Drew Rasmussen was on a cruise. Against the mighty Yankees, he allowed just a pair of hits while keeping his opponent off the board in the seventh inning. He was effective, too, with pitching counts in the 70s. manager Kevin Cash and pitching coach Kyle Snyder were willing to fire Rasmussen for the eighth, at least.
But the Yankee Stadium jumbotron displays the speed and break of every pitch, and as Rasmussen worked the final seventh, Snyder noticed a dramatic fall off the bike. He met his pitcher on the top step of the dugout and asked him how he was feeling.
Rasmussen admitted something was wrong with his elbow. It was the last round he will pitch until August at the earliest.
An MRI the next day showed tight flexor muscles near the elbow. It’s unclear if, having had two Tommy John surgeries in college, Rasmussen will also need surgery to fix that.
“Every time one of my guys gets injured, they’re all the same. They are all horrible. [Tyler] Glasnow to Chicago, Jeffrey [Springs] at home, Drew in New York. They are all at the same level. It’s a very tough part of the job,” Snyder said recently, referring to some Rays starters who suffered serious injuries. “The two days after Drew, I just wasn’t in a good place.”
“When somebody gets hurt out there, a part of them gets hurt too,” the Rays’ late ace Shane McClanahan said of the team’s pitching coach.
“It hurts even more when guys fail”
In 2013, Bleacher Report published an article titled “The Alarming Rise of MLB Pitchers Who Have Had Tommy John Surgery”. In 2016, Jeff Passan published an entire book about pitchers’ valuable but vulnerable weapons and the injury epidemic that plagued them. In 2021, injuries were on the rise. In 2022, pitchers were getting injured at nearly twice the hitting rate, marking a new high in the ever-growing disparity. Already this year, there were fears that the pitch clock – or simply the continuation of well-established speed trends – could cause a further increase in pitching injuries.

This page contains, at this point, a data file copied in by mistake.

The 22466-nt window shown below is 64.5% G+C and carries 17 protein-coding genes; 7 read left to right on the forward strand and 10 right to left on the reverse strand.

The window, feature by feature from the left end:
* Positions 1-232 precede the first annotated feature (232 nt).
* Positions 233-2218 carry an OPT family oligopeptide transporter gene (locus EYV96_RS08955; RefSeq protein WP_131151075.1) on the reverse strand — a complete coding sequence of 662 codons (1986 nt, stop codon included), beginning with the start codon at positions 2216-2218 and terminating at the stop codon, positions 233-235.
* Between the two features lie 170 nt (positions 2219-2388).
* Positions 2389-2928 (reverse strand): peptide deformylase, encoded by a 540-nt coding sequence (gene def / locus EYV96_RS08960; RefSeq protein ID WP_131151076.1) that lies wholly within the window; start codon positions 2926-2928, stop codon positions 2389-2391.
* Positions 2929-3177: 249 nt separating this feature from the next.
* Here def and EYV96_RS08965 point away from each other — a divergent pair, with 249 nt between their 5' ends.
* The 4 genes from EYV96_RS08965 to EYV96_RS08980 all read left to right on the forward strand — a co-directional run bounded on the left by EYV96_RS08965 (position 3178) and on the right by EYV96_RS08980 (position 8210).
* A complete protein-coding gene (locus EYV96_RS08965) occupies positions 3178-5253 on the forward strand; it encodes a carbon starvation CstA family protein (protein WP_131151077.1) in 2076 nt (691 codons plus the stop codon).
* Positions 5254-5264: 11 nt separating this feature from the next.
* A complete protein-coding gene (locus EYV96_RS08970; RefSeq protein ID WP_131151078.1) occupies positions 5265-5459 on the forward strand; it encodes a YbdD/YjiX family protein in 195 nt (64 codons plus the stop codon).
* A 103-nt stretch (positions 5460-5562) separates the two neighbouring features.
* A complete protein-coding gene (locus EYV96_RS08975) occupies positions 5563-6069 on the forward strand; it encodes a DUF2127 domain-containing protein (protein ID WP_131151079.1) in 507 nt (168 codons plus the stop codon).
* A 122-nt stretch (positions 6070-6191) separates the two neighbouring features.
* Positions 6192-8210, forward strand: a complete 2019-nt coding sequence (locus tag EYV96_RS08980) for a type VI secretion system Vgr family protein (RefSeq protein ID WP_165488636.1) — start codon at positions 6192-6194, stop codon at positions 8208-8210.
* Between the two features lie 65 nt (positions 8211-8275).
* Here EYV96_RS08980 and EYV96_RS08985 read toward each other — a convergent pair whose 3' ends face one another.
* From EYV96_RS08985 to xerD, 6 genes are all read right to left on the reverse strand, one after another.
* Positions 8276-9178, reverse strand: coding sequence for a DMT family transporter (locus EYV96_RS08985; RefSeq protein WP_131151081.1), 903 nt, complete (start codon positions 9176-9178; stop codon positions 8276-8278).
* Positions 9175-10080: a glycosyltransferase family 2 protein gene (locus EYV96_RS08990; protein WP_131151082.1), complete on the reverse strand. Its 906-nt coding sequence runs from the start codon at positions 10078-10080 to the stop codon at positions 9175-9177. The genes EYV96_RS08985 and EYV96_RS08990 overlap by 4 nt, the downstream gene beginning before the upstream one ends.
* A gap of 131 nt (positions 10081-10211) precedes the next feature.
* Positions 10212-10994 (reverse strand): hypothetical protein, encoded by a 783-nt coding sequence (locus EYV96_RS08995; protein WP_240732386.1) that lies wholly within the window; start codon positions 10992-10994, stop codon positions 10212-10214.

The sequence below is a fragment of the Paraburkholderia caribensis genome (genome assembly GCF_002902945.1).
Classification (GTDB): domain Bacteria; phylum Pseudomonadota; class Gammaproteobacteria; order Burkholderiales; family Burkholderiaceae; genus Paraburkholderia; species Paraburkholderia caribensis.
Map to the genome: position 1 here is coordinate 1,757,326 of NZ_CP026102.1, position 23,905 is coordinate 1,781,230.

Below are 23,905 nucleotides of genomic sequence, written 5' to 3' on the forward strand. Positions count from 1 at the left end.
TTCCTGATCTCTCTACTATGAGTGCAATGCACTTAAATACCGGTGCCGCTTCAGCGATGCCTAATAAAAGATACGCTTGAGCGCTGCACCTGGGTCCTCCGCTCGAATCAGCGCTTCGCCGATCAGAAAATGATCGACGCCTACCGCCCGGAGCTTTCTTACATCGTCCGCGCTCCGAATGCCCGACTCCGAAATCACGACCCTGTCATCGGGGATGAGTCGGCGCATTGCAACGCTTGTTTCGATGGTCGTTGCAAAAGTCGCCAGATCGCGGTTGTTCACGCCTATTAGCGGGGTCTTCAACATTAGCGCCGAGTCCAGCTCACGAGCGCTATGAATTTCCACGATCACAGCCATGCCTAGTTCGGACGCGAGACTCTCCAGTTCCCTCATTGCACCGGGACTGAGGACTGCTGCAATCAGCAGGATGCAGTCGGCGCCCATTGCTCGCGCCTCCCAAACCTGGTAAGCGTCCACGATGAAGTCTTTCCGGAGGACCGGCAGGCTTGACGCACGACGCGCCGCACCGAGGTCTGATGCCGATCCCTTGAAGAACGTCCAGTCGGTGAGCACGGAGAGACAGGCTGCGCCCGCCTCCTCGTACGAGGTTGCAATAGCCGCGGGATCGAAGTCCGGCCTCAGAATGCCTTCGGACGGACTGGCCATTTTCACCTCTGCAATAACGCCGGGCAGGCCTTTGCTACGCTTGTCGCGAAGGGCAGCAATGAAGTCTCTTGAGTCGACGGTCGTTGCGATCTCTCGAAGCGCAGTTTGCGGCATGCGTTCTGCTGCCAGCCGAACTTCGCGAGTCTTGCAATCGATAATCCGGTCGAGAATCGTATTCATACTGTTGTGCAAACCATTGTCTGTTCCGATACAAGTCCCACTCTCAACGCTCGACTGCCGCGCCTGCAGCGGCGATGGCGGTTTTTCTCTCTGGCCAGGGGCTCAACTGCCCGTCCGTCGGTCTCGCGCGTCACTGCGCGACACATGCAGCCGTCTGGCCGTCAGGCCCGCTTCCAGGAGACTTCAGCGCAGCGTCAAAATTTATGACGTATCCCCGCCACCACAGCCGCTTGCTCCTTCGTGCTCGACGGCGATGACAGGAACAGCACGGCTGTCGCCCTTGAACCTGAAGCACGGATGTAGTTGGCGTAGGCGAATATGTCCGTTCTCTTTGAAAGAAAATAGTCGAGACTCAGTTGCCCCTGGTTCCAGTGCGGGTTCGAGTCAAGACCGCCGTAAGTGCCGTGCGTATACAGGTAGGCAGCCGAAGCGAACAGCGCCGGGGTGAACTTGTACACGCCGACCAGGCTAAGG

Keeping players on the field is the next frontier for baseball teams looking to move forward. But until the human body can be fully optimized for health, injury is part of sport. And increasingly, being a pitching coach in particular means sending your guys into a battle that will land at least some of them on the operating table. If you care about them, it’s impossible not to be affected.
The Rays turn the defrocked into suitors for Cy Young. It’s a shrewd formula that has kept them in contention despite payrolls a fraction of the size of their American League East competitors. But recently, even this latest and greatest iteration of the Rays has been beset by rotational injuries: Glasnow was sidelined to start this season just months after returning from Tommy John, Shane Baz will miss the entire year after getting TJ last season, Jeffrey Springs needed TJ less than a month into a transcendent and stellar season, and most recently, Rasmussen. That doesn’t include relievers who hit the injured list.
For Snyder, that translates to a lot of mental angst.
“I have sleepless nights,” he said. “Because of the depth of the relationships you create, it hurts even more when guys fail. I’m still learning how to best handle that.
The soft-spoken 6-foot-8 Snyder was the seventh overall pick in the 1999 MLB Draft. His own pitching career was almost immediately blighted by an operation by Tommy John that forced him to miss his first two full seasons of professional ball. Injuries limited the rest of his time as a player before eventually forcing him into retirement. In 2012, after one last surgery to see if he could stretch his time on the mound a bit longer, the Rays hired him as a pitching coach for their short-season A-ball subsidiary.
“I realized this was the start of a new chapter in my life in baseball,” he said.